No, Scientists Didn’t Disprove Conspiracy Theories with Math

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Sorta transcript:

Hey viewers, most of you have probably been around long enough now that it’s time for a test! Take out your pens.

#1: What do we do when we read about a scientific study that conforms perfectly to what we already hoped is true?

Is the answer:

  1. Share it on Facebook
  2. Forward it via email to your entire extended family
  3. Use it as justification to dig up past fights with ideological opponents
  4. Get super fucking critical about it

The answer is D, of course! And so I hope that none of my skeptical friends have already shared a news story about how a scientist has mathematically proven that most conspiracy theories are impossible to be kept hidden for long. Right? You didn’t share it, right? Look, I haven’t had time to make a video about it until today, I’m sorry. Go delete your Facebook posts. I’ll wait.

I have to say at the outset that I spent most of last week deconstructing that terrible evolutionary psychology study, so I had nothing left over for this one. Luckily, my friend Martin Robbins in Merry Old England was on the lookout, and he wrote a very clear explanation of why this is bullshit. Link is in the doobly-doo.

Basically, the scientist in question is Dr. David Grimes, who claimed to look at various conspiracy theories that have been exposed in order to determine how long that took relative to how many people are in the conspiracy. In theory this could be a fun little exercise. In practice it is an utter mess.

First of all, he uses three data points: the NSA surveillance program, the Tuskegee experiments, an an FBI conspiracy involving falsified forensics tests. Those three points don’t form any recognizable pattern, and to figure out the number of people involved in each one Grimes appears to have just guessed.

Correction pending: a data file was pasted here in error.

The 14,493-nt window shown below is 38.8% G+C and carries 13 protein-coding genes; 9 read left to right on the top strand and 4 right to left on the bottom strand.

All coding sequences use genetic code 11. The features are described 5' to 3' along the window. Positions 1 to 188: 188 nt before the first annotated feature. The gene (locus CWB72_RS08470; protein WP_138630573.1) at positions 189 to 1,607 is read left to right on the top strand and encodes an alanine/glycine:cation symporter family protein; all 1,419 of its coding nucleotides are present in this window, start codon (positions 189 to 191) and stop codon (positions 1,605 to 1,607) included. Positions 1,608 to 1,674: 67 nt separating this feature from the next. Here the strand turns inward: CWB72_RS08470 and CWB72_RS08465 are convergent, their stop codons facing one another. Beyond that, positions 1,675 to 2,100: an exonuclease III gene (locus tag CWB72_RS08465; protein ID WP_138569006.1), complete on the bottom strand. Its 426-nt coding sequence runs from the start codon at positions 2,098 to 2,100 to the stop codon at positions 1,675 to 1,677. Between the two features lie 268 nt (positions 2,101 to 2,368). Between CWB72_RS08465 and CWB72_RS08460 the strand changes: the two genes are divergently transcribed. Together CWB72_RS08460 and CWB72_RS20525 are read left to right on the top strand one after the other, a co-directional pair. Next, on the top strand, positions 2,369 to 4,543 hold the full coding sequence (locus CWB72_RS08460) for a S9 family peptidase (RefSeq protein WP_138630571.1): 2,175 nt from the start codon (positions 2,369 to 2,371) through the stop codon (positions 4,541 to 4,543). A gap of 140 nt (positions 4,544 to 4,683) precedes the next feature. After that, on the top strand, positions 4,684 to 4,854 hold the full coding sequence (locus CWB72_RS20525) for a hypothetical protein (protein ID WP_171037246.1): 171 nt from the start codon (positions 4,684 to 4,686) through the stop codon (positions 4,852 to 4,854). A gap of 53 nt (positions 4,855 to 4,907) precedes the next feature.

So we have only three data points for conspiracy theories that have been revealed. Can you guess what other data we’re missing? That’s right: conspiracy theories that haven’t been revealed. This is, essentially, the toupee fallacy. The toupee fallacy refers to a person claiming that they’ve never seen a good, natural-looking toupee. The person assumes any bad-looking hair is a toupee, and doesn’t consider all the natural-looking toupees that they never noticed because, well, they looked natural. They have a large amount of missing data.

By necessity, Grimes can only study the toupees he’s noticed, so by definition, all those are going to be bad toupees.

You guys know I’m know fan friend to conspiracy theorists — check out my video on how the attacks in Paris actually happened for more info on that. Don’t read the comments. Actually, read the comments. There’s an interesting sociological study to be done there.

But agreeing with the conclusions of a study doesn’t mean the study is a good one. So while I agree that the more people involved in a conspiracy and the more time passes the more likely it is that the conspiracy will be revealed, I don’t think Grimes has discovered the mathematical model for it. In fact, as Robbins points out in his article, Grimes commits a very basic math error at the start that throws off his entire model. It’s not good science, and it’s not going to win you any arguments with conspiracy theorists.

One last thing I’ll add to Robbins’ commentary: he points out that PLOS one should be ashamed of themselves for publishing this and of their peer reviewers for missing all the problems with the study. I agree, but I’ll add that the fact that the study was published in PLOS One is part of what made it so easy to be found lacking. PLOS One is an open-access journal, which means that anyone can go there right now and review the data. Were it locked away behind a paywall, it’s less likely that it would have been discovered to be bullshit. Compare that to the bad evo psych paper I discussed last week, which took all the scientists on Skepchick with journal access a full day to even find a copy of online.

I guess another way of putting this is that the more people who get to see a bad scientific paper, the less of a chance it has of propagating. Now if only someone could make a mathematical model about that.

Rebecca Watson

Rebecca is a writer, speaker, YouTube personality, and unrepentant science nerd. In addition to founding and continuing to run Skepchick, she hosts Quiz-o-Tron, a monthly science-themed quiz show and podcast that pits comedians against nerds. There is an asteroid named in her honor. Twitter @rebeccawatson Mastodon Instagram @actuallyrebeccawatson TikTok @actuallyrebeccawatson YouTube @rebeccawatson BlueSky

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  1. Makes you wonder how much of the research cited by skeptics is trash and how much of an indicator of quality peer review actually is.

  2. And of course, the conspiracies we know about (NSA spying, Tuskegee experiments, involuntary sterilizations of Indian women, etc.) are things we only know about because of whistleblowers.

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